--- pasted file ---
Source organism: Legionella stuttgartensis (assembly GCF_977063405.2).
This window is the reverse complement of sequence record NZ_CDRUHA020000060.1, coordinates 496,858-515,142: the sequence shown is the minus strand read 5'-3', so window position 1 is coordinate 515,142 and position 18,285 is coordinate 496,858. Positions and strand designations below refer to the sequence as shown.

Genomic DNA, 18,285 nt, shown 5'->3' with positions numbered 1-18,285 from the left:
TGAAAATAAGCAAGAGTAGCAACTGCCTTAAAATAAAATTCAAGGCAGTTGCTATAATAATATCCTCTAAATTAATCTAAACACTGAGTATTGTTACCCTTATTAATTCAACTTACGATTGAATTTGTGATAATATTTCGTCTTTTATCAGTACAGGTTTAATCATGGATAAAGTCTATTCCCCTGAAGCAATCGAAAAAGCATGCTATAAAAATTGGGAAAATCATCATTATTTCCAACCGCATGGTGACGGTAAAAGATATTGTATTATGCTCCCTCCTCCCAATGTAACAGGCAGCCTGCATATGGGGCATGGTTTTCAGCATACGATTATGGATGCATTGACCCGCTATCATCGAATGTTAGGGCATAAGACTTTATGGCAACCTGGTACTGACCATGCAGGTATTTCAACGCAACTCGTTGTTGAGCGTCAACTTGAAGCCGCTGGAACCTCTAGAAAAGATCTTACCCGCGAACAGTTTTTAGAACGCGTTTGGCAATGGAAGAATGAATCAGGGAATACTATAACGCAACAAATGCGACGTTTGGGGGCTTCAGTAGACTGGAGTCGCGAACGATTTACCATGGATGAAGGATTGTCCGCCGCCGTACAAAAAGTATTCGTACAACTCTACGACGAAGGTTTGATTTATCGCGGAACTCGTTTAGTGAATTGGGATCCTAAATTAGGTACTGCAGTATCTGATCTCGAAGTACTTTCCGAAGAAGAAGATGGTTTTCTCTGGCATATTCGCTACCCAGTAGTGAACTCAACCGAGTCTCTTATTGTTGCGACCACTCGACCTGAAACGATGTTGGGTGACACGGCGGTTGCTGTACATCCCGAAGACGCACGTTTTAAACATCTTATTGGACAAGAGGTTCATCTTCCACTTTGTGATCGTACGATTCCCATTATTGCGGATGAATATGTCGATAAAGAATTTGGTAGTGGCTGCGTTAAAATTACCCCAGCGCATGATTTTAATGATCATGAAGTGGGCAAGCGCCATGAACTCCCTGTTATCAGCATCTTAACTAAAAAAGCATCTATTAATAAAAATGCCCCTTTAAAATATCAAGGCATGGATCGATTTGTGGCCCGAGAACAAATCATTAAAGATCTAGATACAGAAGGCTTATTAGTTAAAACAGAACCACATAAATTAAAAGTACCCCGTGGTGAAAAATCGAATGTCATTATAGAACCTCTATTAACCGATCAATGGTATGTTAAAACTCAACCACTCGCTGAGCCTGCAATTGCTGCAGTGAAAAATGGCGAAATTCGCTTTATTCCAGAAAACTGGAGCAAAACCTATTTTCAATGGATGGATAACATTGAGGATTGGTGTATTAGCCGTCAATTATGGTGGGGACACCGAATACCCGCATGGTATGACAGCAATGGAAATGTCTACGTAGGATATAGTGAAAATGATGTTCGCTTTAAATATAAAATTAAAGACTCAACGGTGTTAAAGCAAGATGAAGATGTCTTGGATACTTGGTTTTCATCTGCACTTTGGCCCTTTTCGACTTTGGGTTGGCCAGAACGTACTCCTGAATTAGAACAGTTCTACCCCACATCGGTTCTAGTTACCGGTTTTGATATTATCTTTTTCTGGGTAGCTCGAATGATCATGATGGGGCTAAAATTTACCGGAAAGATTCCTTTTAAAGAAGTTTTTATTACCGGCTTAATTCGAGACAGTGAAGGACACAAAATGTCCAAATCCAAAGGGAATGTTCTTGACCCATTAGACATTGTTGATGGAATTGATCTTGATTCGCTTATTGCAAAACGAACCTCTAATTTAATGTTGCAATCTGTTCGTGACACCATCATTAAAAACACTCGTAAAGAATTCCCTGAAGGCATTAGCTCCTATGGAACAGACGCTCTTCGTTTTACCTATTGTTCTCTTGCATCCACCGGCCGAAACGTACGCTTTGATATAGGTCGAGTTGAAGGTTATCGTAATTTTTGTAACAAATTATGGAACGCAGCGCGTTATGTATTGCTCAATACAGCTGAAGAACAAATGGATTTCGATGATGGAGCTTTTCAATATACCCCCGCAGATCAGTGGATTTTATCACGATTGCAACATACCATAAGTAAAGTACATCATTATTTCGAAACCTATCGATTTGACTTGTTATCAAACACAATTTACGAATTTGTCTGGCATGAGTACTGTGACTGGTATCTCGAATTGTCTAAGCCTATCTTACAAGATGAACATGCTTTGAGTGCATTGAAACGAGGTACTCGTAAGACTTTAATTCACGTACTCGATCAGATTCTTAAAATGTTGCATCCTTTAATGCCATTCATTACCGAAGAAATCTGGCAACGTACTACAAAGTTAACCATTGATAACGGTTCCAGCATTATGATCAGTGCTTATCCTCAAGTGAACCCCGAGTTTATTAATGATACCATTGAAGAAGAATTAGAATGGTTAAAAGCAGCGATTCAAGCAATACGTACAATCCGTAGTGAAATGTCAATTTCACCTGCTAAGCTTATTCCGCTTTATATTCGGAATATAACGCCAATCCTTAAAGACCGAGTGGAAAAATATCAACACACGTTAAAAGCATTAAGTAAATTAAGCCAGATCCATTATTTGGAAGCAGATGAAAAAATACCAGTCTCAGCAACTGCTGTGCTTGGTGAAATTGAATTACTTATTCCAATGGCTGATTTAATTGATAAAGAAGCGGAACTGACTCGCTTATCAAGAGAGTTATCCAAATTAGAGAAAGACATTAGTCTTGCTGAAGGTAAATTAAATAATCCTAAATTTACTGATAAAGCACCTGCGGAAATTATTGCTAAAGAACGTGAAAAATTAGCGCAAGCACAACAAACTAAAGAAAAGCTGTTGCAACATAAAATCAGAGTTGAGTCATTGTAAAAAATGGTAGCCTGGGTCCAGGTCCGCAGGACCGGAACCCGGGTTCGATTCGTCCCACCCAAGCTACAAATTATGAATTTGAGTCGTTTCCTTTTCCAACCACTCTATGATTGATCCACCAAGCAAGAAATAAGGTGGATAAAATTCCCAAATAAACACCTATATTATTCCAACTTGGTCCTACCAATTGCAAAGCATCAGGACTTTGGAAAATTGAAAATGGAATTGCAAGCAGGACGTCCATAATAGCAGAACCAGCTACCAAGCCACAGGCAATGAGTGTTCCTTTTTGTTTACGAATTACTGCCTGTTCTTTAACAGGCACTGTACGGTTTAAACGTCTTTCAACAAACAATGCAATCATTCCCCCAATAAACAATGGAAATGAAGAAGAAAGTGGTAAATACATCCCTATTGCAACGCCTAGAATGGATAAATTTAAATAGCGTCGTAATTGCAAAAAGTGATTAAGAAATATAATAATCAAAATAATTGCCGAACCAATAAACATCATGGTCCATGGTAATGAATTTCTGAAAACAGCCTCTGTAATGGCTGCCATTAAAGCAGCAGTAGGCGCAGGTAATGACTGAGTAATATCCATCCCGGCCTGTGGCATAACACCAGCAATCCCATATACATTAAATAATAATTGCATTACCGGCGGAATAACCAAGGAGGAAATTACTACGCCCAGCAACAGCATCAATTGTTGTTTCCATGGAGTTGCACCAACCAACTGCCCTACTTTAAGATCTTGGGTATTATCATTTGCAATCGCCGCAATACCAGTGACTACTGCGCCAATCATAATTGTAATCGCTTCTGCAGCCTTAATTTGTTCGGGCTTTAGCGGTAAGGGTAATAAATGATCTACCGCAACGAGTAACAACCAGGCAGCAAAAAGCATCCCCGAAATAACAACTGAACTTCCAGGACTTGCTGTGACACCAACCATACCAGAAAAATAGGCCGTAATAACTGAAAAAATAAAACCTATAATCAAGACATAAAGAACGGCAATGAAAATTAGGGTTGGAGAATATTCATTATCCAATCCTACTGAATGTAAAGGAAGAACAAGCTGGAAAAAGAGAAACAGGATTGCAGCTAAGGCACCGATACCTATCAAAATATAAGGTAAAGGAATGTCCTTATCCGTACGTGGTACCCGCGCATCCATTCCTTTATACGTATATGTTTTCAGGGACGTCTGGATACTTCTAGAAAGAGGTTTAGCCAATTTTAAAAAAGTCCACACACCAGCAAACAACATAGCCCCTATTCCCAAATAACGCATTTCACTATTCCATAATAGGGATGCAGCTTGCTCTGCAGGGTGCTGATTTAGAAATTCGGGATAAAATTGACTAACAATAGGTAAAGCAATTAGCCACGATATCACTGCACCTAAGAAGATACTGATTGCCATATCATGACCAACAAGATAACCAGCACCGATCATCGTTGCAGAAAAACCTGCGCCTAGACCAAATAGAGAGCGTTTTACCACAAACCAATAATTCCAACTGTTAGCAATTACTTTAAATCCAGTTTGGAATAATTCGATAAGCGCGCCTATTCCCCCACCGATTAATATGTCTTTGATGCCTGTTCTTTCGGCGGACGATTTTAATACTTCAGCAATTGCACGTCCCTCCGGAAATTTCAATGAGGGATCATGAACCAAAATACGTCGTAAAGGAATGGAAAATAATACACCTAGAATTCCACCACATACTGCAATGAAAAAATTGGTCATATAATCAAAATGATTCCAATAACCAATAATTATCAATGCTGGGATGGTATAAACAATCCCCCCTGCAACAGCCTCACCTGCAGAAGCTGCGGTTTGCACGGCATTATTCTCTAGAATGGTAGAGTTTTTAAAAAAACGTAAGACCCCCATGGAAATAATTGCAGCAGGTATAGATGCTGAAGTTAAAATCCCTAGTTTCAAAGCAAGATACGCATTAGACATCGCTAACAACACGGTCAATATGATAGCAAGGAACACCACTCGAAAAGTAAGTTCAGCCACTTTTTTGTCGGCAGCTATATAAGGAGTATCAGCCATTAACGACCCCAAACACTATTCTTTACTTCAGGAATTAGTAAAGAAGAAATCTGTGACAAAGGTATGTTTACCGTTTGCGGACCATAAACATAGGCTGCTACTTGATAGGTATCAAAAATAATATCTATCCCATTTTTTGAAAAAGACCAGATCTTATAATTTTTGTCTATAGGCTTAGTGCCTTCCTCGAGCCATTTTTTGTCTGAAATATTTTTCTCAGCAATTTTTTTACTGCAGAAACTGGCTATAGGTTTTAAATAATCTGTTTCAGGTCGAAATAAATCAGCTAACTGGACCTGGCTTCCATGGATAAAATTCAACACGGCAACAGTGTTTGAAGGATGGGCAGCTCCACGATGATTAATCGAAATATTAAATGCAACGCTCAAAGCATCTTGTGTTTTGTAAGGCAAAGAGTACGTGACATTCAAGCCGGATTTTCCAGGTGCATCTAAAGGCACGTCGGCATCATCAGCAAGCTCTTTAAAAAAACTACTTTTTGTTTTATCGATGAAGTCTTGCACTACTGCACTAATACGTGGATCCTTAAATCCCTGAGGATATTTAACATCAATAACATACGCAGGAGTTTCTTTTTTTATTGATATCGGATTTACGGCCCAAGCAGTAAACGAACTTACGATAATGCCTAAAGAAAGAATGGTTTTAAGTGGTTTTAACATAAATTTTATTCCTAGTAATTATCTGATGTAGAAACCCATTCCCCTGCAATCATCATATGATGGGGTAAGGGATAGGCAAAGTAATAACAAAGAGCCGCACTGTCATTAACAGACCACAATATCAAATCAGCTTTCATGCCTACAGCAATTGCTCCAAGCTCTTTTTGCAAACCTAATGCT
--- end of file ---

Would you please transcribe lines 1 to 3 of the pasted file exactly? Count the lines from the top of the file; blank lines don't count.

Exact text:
Source organism: Legionella stuttgartensis (assembly GCF_977063405.2).
This window is the reverse complement of sequence record NZ_CDRUHA020000060.1, coordinates 496,858-515,142: the sequence shown is the minus strand read 5'-3', so window position 1 is coordinate 515,142 and position 18,285 is coordinate 496,858. Positions and strand designations below refer to the sequence as shown.

Genomic DNA, 18,285 nt, shown 5'->3' with positions numbered 1-18,285 from the left: